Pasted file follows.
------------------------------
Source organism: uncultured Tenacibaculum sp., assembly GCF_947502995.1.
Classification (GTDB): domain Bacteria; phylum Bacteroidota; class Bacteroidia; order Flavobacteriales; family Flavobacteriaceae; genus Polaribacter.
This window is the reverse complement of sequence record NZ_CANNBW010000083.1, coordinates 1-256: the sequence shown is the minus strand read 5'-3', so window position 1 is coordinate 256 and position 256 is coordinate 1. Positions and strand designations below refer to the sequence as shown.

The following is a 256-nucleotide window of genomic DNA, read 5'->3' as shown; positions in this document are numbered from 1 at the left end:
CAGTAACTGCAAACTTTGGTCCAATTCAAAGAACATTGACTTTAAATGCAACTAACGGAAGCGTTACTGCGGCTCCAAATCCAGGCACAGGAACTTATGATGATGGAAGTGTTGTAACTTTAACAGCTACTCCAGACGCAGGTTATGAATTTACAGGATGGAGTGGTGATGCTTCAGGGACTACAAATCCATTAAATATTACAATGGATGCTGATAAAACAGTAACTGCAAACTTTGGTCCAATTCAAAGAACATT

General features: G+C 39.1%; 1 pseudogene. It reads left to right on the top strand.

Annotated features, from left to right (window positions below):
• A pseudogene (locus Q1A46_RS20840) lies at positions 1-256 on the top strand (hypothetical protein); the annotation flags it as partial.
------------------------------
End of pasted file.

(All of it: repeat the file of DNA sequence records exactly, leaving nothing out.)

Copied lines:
Source organism: uncultured Tenacibaculum sp., assembly GCF_947502995.1.
Classification (GTDB): domain Bacteria; phylum Bacteroidota; class Bacteroidia; order Flavobacteriales; family Flavobacteriaceae; genus Polaribacter.
This window is the reverse complement of sequence record NZ_CANNBW010000083.1, coordinates 1-256: the sequence shown is the minus strand read 5'-3', so window position 1 is coordinate 256 and position 256 is coordinate 1. Positions and strand designations below refer to the sequence as shown.

The following is a 256-nucleotide window of genomic DNA, read 5'->3' as shown; positions in this document are numbered from 1 at the left end:
CAGTAACTGCAAACTTTGGTCCAATTCAAAGAACATTGACTTTAAATGCAACTAACGGAAGCGTTACTGCGGCTCCAAATCCAGGCACAGGAACTTATGATGATGGAAGTGTTGTAACTTTAACAGCTACTCCAGACGCAGGTTATGAATTTACAGGATGGAGTGGTGATGCTTCAGGGACTACAAATCCATTAAATATTACAATGGATGCTGATAAAACAGTAACTGCAAACTTTGGTCCAATTCAAAGAACATT

General features: G+C 39.1%; 1 pseudogene. It reads left to right on the top strand.

Annotated features, from left to right (window positions below):
• A pseudogene (locus Q1A46_RS20840) lies at positions 1-256 on the top strand (hypothetical protein); the annotation flags it as partial.